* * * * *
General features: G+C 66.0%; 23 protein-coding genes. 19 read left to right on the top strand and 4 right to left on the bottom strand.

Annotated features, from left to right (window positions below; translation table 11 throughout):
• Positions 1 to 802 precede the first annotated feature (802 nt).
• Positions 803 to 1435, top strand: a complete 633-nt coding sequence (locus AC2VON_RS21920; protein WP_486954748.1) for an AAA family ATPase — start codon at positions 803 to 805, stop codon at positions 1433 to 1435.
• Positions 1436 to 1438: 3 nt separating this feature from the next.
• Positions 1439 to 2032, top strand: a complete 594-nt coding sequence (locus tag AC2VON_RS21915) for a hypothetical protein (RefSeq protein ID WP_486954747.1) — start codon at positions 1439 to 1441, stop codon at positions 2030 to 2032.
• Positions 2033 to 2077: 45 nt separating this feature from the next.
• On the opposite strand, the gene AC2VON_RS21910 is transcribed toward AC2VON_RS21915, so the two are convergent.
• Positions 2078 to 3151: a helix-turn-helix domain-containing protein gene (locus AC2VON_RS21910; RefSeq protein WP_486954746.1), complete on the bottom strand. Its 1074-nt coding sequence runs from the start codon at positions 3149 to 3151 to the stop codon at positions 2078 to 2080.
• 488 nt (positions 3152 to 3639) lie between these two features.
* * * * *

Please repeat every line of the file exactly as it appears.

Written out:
General features: G+C 66.0%; 23 protein-coding genes. 19 read left to right on the top strand and 4 right to left on the bottom strand.

Annotated features, from left to right (window positions below; translation table 11 throughout):
• Positions 1 to 802 precede the first annotated feature (802 nt).
• Positions 803 to 1435, top strand: a complete 633-nt coding sequence (locus AC2VON_RS21920; protein WP_486954748.1) for an AAA family ATPase — start codon at positions 803 to 805, stop codon at positions 1433 to 1435.
• Positions 1436 to 1438: 3 nt separating this feature from the next.
• Positions 1439 to 2032, top strand: a complete 594-nt coding sequence (locus tag AC2VON_RS21915) for a hypothetical protein (RefSeq protein ID WP_486954747.1) — start codon at positions 1439 to 1441, stop codon at positions 2030 to 2032.
• Positions 2033 to 2077: 45 nt separating this feature from the next.
• On the opposite strand, the gene AC2VON_RS21910 is transcribed toward AC2VON_RS21915, so the two are convergent.
• Positions 2078 to 3151: a helix-turn-helix domain-containing protein gene (locus AC2VON_RS21910; RefSeq protein WP_486954746.1), complete on the bottom strand. Its 1074-nt coding sequence runs from the start codon at positions 3149 to 3151 to the stop codon at positions 2078 to 2080.
• 488 nt (positions 3152 to 3639) lie between these two features.